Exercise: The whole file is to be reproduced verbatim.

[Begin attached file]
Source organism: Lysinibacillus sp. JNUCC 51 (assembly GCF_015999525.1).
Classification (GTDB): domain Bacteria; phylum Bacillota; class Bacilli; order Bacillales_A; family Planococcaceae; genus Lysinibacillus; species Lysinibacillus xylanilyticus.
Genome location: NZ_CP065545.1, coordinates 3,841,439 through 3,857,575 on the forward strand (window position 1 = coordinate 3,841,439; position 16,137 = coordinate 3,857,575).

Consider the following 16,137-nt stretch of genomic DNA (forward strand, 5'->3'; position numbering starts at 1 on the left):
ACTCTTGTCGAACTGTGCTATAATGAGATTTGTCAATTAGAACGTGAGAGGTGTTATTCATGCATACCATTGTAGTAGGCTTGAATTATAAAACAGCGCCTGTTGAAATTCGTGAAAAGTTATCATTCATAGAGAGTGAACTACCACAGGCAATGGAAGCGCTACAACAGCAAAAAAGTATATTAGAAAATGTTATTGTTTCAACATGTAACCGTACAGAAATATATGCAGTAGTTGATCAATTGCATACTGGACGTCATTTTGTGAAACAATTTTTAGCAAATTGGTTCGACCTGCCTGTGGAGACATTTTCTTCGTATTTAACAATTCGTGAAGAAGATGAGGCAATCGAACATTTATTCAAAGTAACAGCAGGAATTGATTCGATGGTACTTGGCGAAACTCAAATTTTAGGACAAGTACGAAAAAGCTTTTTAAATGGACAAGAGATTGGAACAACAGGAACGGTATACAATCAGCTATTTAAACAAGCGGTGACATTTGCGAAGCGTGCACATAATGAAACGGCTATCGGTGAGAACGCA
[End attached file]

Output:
Source organism: Lysinibacillus sp. JNUCC 51 (assembly GCF_015999525.1).
Classification (GTDB): domain Bacteria; phylum Bacillota; class Bacilli; order Bacillales_A; family Planococcaceae; genus Lysinibacillus; species Lysinibacillus xylanilyticus.
Genome location: NZ_CP065545.1, coordinates 3,841,439 through 3,857,575 on the forward strand (window position 1 = coordinate 3,841,439; position 16,137 = coordinate 3,857,575).

Consider the following 16,137-nt stretch of genomic DNA (forward strand, 5'->3'; position numbering starts at 1 on the left):
ACTCTTGTCGAACTGTGCTATAATGAGATTTGTCAATTAGAACGTGAGAGGTGTTATTCATGCATACCATTGTAGTAGGCTTGAATTATAAAACAGCGCCTGTTGAAATTCGTGAAAAGTTATCATTCATAGAGAGTGAACTACCACAGGCAATGGAAGCGCTACAACAGCAAAAAAGTATATTAGAAAATGTTATTGTTTCAACATGTAACCGTACAGAAATATATGCAGTAGTTGATCAATTGCATACTGGACGTCATTTTGTGAAACAATTTTTAGCAAATTGGTTCGACCTGCCTGTGGAGACATTTTCTTCGTATTTAACAATTCGTGAAGAAGATGAGGCAATCGAACATTTATTCAAAGTAACAGCAGGAATTGATTCGATGGTACTTGGCGAAACTCAAATTTTAGGACAAGTACGAAAAAGCTTTTTAAATGGACAAGAGATTGGAACAACAGGAACGGTATACAATCAGCTATTTAAACAAGCGGTGACATTTGCGAAGCGTGCACATAATGAAACGGCTATCGGTGAGAACGCA